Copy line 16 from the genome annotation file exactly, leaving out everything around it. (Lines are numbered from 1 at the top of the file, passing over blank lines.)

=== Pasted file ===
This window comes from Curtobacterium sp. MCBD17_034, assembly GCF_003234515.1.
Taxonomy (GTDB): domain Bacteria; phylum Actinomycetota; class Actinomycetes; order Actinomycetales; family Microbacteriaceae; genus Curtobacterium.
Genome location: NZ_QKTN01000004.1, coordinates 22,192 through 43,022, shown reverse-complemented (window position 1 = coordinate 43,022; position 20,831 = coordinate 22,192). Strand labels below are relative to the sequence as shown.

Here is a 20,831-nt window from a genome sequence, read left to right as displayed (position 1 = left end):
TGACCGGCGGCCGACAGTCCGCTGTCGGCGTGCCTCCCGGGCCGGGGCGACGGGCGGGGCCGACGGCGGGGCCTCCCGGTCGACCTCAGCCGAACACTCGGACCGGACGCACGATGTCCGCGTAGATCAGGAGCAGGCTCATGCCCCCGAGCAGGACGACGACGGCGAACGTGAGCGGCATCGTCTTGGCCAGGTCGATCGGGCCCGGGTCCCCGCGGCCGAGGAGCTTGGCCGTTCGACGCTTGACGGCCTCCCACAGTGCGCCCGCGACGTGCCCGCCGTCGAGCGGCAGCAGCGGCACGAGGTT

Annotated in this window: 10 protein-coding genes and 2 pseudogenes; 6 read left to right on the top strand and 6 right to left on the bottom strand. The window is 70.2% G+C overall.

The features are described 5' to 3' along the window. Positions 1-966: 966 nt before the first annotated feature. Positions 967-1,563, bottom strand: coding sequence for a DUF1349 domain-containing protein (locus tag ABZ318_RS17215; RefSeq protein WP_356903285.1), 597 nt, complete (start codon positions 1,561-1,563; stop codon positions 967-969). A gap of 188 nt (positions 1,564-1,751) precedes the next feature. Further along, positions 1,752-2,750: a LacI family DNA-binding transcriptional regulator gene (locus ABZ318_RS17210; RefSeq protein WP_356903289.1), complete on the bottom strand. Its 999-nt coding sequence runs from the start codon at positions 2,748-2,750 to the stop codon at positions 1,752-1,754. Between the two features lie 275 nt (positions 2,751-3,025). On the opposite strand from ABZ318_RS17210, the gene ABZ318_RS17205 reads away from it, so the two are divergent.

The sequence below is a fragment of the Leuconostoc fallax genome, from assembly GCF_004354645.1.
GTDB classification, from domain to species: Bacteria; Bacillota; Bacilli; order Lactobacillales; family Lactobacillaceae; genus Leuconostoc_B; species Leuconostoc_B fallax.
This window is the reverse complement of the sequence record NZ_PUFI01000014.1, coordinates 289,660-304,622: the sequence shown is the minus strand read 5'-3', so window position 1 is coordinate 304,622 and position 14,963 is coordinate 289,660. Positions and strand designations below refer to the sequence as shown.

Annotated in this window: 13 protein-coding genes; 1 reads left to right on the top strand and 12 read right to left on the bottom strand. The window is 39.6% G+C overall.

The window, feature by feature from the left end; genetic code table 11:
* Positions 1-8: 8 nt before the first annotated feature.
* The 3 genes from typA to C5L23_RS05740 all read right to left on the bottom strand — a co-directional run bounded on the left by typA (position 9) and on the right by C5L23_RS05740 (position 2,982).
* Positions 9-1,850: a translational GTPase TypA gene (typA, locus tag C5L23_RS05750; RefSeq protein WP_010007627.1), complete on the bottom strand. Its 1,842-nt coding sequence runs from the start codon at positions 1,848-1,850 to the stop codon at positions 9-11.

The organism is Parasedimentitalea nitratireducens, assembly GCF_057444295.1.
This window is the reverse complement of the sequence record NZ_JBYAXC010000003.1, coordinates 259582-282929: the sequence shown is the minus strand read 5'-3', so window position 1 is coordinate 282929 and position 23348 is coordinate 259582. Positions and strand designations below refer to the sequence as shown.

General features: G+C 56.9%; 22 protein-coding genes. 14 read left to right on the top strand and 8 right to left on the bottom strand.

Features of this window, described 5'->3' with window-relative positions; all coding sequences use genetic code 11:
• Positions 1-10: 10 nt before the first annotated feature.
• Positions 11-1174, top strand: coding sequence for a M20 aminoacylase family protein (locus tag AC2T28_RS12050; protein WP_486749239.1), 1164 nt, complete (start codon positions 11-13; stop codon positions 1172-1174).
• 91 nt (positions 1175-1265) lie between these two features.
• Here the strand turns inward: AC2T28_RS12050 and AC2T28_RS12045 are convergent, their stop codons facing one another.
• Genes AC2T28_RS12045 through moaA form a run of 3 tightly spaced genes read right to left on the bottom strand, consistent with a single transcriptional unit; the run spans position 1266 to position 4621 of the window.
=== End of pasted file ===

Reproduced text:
The organism is Parasedimentitalea nitratireducens, assembly GCF_057444295.1.